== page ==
The work undertaken by materials management experts can be broken down into five different types, as follows:
1. Material Requirements Planning
This important step in material management directly affects profits as the lower the amount of material used, the lower the cost of production and the more profit is delivered. Reducing material overspend has caused some industries to consider ‘Just in Time (JIT)’ strategies that require very small levels of inventory. However, this still requires careful planning to maintain without impacting production schedules.
Purchasing should be done economically and on time to maintain material supplies and increase final profits by lowering expenses.
3. Inventory Control
An inventory can include a range of goods being held including partially finished items, goods ready for sale and those used in production. Many industries try to time purchasing so that materials enter stores just ahead of production, although there is also a need to gauge supplier levels so items can be stocked before they become unavailable.
Inventories are required to control the flow of raw materials, purchased goods and finished parts and components.
4. Material Supply Management
Supply chain management can require materials to be distributed to different sites or production centres, each of which needs to be continuously supplied. Lack of stock can lead to financial losses through having to source replacement production materials or having to halt production schedules.
Poor storage can also lead to material supply disruptions through damaged or misplaced stock. Material management teams should be able to mitigate against these situations by using alternative supply systems.
5. Quality Control
Quality control of materials is also important, since good quality materials lead to good quality products. Factors such as durability, dimensional accuracy, dependability, performance, reliability and aesthetic value can all be important quality factors for materials management, depending upon the applications.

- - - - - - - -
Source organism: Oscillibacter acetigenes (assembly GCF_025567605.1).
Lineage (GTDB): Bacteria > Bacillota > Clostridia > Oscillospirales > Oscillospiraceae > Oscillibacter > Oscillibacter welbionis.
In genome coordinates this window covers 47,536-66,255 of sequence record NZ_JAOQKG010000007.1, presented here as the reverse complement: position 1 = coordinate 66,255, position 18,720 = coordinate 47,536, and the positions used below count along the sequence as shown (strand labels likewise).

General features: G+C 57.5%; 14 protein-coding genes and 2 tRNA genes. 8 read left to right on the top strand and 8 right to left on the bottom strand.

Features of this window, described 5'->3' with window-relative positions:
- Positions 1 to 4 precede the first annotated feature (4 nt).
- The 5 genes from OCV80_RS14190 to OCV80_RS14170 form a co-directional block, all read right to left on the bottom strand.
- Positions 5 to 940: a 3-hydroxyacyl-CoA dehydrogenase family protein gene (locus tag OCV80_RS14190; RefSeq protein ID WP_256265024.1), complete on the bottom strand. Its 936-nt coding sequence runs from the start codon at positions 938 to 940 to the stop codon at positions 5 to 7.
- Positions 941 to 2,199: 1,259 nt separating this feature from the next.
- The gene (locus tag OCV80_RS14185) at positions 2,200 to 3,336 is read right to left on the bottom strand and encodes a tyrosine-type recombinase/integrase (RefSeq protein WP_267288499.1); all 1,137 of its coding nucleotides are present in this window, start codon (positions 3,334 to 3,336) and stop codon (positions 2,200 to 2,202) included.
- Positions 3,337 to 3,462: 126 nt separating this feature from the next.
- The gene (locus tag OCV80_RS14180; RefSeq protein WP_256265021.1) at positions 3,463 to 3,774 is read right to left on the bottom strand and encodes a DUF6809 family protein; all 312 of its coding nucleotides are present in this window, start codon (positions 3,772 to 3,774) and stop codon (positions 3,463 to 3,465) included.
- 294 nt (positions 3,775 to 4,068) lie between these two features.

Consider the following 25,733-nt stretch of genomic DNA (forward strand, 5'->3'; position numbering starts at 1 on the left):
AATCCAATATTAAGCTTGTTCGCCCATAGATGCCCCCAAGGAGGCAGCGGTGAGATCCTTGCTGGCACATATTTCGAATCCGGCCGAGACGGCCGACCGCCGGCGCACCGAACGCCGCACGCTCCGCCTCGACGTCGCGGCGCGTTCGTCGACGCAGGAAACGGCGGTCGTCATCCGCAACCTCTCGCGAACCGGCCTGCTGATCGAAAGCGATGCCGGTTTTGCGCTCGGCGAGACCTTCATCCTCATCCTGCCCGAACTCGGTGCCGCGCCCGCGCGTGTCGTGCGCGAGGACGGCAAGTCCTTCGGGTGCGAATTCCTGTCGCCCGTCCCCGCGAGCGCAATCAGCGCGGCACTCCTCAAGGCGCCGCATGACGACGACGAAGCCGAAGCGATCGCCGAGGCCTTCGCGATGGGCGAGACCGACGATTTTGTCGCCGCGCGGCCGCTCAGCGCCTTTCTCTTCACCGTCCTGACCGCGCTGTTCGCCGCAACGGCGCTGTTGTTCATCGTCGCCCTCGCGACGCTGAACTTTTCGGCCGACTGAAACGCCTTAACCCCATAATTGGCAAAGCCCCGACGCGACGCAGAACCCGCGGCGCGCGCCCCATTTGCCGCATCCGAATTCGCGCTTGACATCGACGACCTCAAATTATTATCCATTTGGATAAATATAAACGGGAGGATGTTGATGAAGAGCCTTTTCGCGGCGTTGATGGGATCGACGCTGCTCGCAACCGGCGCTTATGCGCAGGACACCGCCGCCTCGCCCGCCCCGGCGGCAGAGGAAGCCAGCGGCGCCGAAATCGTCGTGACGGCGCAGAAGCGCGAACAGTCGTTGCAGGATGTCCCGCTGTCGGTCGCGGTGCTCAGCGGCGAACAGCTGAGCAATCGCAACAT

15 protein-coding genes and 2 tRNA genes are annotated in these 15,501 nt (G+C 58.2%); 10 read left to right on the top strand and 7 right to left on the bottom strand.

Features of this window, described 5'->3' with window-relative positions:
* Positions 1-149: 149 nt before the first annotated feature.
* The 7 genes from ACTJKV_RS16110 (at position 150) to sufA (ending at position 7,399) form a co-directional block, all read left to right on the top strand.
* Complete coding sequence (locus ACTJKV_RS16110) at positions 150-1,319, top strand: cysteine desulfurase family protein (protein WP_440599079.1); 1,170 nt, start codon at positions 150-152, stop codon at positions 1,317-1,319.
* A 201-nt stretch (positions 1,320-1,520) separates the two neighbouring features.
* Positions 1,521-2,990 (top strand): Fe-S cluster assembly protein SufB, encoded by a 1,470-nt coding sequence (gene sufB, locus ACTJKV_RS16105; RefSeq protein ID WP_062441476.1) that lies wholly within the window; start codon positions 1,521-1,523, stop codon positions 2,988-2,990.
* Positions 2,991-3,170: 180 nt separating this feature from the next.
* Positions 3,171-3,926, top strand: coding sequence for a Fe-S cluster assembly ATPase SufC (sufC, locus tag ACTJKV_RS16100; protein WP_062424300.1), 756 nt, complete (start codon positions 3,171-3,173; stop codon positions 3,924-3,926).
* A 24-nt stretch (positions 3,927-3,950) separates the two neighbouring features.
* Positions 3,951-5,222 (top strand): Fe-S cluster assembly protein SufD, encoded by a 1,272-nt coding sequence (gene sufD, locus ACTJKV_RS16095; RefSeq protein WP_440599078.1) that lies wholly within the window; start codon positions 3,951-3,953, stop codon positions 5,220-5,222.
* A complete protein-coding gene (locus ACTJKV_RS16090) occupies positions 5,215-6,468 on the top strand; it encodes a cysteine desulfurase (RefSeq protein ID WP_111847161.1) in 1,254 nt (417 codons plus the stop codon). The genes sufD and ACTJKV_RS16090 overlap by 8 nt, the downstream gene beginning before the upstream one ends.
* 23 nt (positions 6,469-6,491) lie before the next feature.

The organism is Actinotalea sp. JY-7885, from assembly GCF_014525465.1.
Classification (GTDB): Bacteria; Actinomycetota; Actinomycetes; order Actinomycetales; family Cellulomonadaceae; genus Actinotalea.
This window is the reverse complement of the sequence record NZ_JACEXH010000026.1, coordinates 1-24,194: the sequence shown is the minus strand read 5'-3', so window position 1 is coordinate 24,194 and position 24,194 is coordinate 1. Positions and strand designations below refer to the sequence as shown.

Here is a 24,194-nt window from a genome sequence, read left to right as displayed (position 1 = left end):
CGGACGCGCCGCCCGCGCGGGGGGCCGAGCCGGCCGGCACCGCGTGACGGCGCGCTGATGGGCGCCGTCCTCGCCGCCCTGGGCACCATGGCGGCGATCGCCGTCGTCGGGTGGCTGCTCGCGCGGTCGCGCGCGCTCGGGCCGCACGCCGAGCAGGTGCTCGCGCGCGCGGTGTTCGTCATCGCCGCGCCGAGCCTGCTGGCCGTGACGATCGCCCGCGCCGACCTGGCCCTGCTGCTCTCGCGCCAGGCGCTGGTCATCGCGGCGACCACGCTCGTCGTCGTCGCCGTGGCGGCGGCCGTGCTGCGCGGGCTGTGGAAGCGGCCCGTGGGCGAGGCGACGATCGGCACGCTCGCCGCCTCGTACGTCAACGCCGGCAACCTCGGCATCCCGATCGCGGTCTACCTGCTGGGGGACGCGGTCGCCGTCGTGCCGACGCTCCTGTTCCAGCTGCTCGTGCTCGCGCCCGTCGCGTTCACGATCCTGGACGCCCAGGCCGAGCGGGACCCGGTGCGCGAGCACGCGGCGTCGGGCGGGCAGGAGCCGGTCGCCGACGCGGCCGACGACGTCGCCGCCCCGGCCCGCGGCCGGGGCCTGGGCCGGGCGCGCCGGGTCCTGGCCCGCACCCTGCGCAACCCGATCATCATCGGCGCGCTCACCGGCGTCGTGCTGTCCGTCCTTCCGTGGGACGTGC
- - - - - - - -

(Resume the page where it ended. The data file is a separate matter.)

All five of these types need to work together for the successful management of materials from purchase and supply through to utilisation.
The overriding aim of material managers is to maintain a consistent flow of materials for production. This seemingly straightforward task has a range of potential difficulties to overcome including incorrect bills of materials, inaccurate stock-taking, shipping and receiving errors, unreported scrap, and production reporting issues.
Planning, organising and controlling the flow of materials means it is possible to manage purchasing and shipping to coincide with a manufacturing process and the final delivery of products. While material managers oversee the inventory management needs of a company, the actual procurement of materials may be undertaken by a separate purchasing team.
Material managers don’t just manage the flow of materials to ensure on-time delivery, but also seek to manage costs and quality through the supply chain. Keeping track of the availability of raw materials and products can also deliver cost savings and ensure a maximum return on working capital.
Materials are usually classified as either direct or indirect materials. Direct materials are those that are required for a finished product, while indirect materials are those that do not directly generate the final product.
In either case, inventory management is a vital aspect of material management. This can be broken down into three factors:
1. Maximum Stock
This is the maximum amount of material that is held in stock at any given time.
2. Minimum Security Stock
As stock levels fluctuate during production, there is also a need to ascertain a minimum stock level, bearing in mind supplier delivery times, cost of the orders and production requirements.
3. Re-Order Point
This is the point at which orders should be made so as to keep warehouse supplies aligned with supplier delivery times and production schedules.
Materials management is vital to ensure there is an unbroken chain of materials for production purposes to meet customer demands. Not only does it make sure production schedules can be met, but it can also save costs for a finished product while also maintaining quality through the materials that are purchased and used.
Materials management crosses the line between purchasing, logistics and inventory management, making it vital for processes reliant on raw materials, machinery, and maintenance, among others.
Materials management uses inventories and production requirements for planning and control to ensure materials are available as required to meet production schedules.
This material planning includes managing logistics, stock levels, materials quality, cost and more. This requires a step-by-step overview of processes and requirements.
Materials management has been an important part of industrial processes since the industrial revolution (if not before!), and is still used by modern companies across a range of industries to prevent any pauses in production.
With ties to other business areas, such as purchasing and warehousing, material managers need to interact with a supply chain to make sure materials are delivered where they are needed at the right time.